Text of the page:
In the middle of winter? Well, sure, if you have a conservatory. You can be as busy as June, patrolling for insects and diseases, monitoring temperature, humidity and air circulation, and preening and primping your plants.
But even for those deprived of greenhouses, some gardening tasks are best done in winter. One is sharpening your tools.
Sharp, clean tools—not just pruners and loppers but shovels and hoes—are good for gardeners as well as plants. They are easier to use and slice cleanly, so cut branches and roots can heal better.
January is an ideal time to get this job done if you didn’t do it in the fall when you put the tools away. When it’s time to prune or dig, you’ll be ready.
For sharpening snips, pruners and loppers (which are just large, long-handled pruners), I use a small diamond file (sometimes called a diamond hone). It’s like an emory board, only instead of sand bonded to its surface it has fine diamond dust. A small, fairly narrow file is easiest to maneuver into the joint of the pruner blades.
Another very useful tool for sharpening is a vise or sturdy clamp to hold the work so you can use both hands in sharpening.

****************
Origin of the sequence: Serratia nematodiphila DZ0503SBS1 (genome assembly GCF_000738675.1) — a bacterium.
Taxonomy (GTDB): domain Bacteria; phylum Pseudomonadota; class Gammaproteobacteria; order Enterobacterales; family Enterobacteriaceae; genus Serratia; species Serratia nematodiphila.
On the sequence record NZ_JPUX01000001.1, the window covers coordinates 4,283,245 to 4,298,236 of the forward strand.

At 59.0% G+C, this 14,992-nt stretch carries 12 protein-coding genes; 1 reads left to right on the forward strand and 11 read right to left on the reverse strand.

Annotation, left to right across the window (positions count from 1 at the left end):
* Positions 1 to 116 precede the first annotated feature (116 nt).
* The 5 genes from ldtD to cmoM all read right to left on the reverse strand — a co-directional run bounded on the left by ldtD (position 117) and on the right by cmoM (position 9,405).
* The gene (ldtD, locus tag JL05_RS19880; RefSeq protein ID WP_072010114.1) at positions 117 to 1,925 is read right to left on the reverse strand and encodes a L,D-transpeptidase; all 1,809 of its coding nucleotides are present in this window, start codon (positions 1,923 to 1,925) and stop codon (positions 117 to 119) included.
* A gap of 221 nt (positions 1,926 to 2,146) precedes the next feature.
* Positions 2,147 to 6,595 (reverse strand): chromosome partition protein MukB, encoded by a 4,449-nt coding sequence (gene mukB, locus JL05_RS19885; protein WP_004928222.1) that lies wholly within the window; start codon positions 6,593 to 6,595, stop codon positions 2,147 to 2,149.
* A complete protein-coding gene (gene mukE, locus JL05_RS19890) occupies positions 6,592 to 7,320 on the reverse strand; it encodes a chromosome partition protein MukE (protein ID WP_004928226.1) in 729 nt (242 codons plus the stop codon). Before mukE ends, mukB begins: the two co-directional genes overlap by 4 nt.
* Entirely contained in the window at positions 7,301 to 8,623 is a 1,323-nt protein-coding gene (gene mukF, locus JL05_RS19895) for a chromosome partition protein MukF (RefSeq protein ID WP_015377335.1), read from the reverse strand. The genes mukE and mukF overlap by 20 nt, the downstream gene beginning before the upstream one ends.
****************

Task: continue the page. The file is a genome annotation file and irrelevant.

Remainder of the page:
On bypass pruners, the ones that close like scissors, only one blade—the broader one with the outside curve—is sharp. Examine the blade and look for the bevel—the slight angle at which the front of the blade meets the back edge. As you draw your file along the blade, from the inside joint to the tip, keep the file at the same angle as the bevel.
Three or four passes should do it. Carefully feel the edge to see if it’s sharp. When you’re satisfied, make one pass along the other side of the blade to remove any tiny metal filings that might be left behind. Place a drop of light oil in the joint to lubricate it and wipe the pruners all over with a clean, soft rag and some of the oil, rubbing to remove any sap or other gunk from the blades. You’re done.
Sharpening shovels is a task that doesn’t occur to most people, although it makes a huge difference when you’re digging. Many people don’t even realize that shovels and hoes are deliberately sold dull for safety reasons; you’re supposed to sharpen them before you use them.
The tool to use here has the entertaining name of bastard mill file. It’s a long, tapered file, about 9 or 10 inches long, with a cutting surface formed of narrow, diagonal ridges. “Bastard” is an old term meaning the cut is fairly coarse.
Clamp the shovel in place with the blade upright and cupped away from you. Assuming you’re right-handed, hold the handle of the file in your left and grasp the tip of the file in your right.
Draw the file at an angle along the inside surface of the shovel blade from left to right, simultaneously pulling it from the tip toward the handle. Repeat this all around the curve of the shovel blade or along the straight edge of a spade or hoe.
If you’re left-handed, swap the directions.
Don’t bear down hard; depend on repetition rather than brute strength to remove metal and create a sharp edge.
Make a number of passes, pausing often to check for sharpness. When you’re satisfied, make one pass along the back edge to remove burrs.